The global standard in terms of regulation designed to limit the collection of personal information online is the Children's Online Privacy Protection Act, more commonly referred to as 'COPPA'. Passed in 1998 by the US Congress, it has since been adopted by other jurisdictions and is quite loosely speaking, the reason social media platforms and other online entities require users to be 13 before signing up or creating an account.

WHAT THE KIDS SAY follows the accepted industry standard in not collecting the personal information required to setup an account from a user under the age of 13, but 'data privacy' isn't the only contentious issue regarding online safety for young people at the moment.

As the father of two young girls myself, I know the difficulty parents can have monitoring online behaviour and keeping an eye on everything your children are doing. Maintaining the integrity of WTKS is extremely important to me. I want WTKS to be a platform that I have no concerns about my daughters being on, so simply meeting the legal obligations is not something I am satisfied with doing.

Many critics of social media platforms popular with teenagers such as Instagram, Snapchat and YouTube have (legitimately) raised concerns about bullying and the content young users are exposed to. In order to ensure our app remains a 'safe' online environment, we have put a series of other safety measures in place to prevent exposure to inappropriate material.

Each review published on the WTKS app is manually screened by human moderators to ensure nothing unsuitable content remains on the platform. This includes checking both photos and text content generated by users meets the WTKS content guidelines. In addition to the manual moderation of the platform, we have 'blocked' in excess of 800 specific words or phrases from being submitted in a review. This list will continually be monitored and expanded as required.

There is also a function within the app for users to report any content or material on the app which they deem to be inappropriate.

Additionally, any web links to our advertising partner's websites open within WTKS itself, ensuring users cannot navigate to websites which are not suitable.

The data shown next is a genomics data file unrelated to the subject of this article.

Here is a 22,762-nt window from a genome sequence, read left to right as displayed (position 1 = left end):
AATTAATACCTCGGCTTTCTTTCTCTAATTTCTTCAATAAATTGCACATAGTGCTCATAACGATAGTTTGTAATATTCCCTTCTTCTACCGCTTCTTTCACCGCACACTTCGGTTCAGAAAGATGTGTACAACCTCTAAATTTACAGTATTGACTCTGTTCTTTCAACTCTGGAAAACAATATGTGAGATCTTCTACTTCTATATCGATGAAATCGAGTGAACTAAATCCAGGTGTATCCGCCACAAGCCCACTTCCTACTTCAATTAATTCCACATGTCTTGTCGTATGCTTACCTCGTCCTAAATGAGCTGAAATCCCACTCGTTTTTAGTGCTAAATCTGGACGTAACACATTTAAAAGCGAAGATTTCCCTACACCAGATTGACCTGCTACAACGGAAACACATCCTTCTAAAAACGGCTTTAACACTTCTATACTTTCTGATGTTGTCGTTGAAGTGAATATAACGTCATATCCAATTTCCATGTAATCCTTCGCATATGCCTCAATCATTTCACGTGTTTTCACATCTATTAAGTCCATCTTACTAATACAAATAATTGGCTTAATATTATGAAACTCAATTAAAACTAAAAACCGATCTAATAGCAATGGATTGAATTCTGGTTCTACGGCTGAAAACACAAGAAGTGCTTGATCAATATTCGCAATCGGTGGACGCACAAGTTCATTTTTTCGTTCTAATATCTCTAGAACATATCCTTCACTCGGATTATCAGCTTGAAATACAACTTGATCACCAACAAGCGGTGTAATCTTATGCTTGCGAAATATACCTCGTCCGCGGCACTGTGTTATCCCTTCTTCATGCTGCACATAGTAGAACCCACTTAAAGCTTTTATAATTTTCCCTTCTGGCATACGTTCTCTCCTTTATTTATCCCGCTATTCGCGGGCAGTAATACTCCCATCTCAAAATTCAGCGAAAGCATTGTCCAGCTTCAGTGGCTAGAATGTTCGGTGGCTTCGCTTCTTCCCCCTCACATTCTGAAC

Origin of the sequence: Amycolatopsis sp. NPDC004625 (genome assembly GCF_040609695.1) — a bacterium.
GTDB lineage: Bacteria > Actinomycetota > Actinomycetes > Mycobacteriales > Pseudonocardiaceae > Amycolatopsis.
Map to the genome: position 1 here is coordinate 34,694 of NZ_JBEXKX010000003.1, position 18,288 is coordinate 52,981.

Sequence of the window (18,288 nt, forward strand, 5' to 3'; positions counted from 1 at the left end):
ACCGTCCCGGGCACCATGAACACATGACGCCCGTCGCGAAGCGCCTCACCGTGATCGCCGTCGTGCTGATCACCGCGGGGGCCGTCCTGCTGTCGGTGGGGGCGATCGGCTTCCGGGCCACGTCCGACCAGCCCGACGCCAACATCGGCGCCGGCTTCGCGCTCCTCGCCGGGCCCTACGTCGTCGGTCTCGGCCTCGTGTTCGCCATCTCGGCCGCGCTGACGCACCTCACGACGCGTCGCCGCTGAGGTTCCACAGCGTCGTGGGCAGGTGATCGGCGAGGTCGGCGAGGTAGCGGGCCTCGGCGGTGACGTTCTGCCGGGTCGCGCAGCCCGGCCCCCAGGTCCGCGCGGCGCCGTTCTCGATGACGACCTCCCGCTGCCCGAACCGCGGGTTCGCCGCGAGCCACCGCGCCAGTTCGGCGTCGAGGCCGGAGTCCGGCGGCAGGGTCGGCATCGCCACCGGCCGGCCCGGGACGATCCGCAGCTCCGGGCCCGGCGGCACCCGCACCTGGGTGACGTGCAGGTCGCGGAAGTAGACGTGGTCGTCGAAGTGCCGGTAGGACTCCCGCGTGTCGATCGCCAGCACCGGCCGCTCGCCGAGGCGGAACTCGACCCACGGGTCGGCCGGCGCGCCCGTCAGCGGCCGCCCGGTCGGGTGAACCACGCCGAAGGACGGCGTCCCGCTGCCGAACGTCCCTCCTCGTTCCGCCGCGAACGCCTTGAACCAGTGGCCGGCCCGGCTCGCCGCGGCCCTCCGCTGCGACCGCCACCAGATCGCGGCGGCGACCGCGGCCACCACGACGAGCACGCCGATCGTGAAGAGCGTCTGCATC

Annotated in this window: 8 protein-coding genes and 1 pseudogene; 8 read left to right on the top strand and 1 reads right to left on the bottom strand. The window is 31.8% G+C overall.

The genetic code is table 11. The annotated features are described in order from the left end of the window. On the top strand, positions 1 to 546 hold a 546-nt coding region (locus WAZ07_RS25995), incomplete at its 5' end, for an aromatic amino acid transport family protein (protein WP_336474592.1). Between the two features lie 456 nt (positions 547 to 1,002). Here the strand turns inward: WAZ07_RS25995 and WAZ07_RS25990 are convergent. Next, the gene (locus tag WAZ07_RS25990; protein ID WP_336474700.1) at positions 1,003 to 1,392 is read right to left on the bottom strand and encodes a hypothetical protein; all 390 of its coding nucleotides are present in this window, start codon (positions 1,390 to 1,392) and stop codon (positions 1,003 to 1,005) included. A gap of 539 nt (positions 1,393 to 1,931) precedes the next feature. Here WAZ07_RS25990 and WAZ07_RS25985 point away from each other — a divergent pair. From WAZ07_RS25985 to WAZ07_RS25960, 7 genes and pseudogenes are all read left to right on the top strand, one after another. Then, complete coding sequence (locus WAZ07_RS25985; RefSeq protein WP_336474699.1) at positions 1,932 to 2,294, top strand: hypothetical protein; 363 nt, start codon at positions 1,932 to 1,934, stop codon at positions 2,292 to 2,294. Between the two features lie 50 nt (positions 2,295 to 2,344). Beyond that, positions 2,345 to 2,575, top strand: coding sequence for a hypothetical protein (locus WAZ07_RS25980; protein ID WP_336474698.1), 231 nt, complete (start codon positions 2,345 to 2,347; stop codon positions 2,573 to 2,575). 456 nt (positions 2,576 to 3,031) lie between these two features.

Any users found to be in breach of our Terms of Use or not adhering to our policies will also by the subject of disciplinary action. This includes being suspended from using the WHAT THE KIDS SAY platform, or in more extreme cases, being banned.

Jason



The Story Behind WTKS - August 14, 2019

Something I am always curious about when I hear a new business idea is the inspiration behind it. The story behind What The Kids Say is one which occurred suddenly, but has been evolving over time.

Inspiration came from a family friend named Emily, a 14 year old who had been dragged out to breakfast by her mum to meet one of her friends. Unhappy with the choice of venue made by her mother's friend, Emily made a simply statement which would eventually become the inspiration for WTKS: "Why isn't there somewhere for kids to see what other kids say about places we go to eat?"

I knew that if was looking for information about a place I was potentially going to visit, or if I wanted to discover somewhere new, TripAdvisor would be my first port of call. What I discovered however, was that Gen Z is different to older generations. They process information differently, they create and consume content in a way unlike us 'older folk'. With the prominence of apps like Instagram, Snapchat and YouTube on teenagers home screens, it was apparent those who grew up with technology literally in their hand, favoured platforms which focussed on visual content, rather than those which are text heavy. One of the comments I received from a 12 year was "kids don't want to read". It was at that time that it occurred to me that TripAdvisor and similar review platforms may not offer a solution which the coming generation wants.

It wasn't that young people didn't want to share their opinions in reviews, it was simply that the way they did it was so fragmented! Reviews on Instagram and YouTube by teenagers and children in particular, are everywhere. They may not look like what would traditionally be regarded as a review, but that is what they are. There are hundreds of millions of reviews in the form of commentary about a place or an activity, clothes or countless other subjects.

With that, I knew we had an idea with merit. But that was the easy part. Now to build the thing!

Jason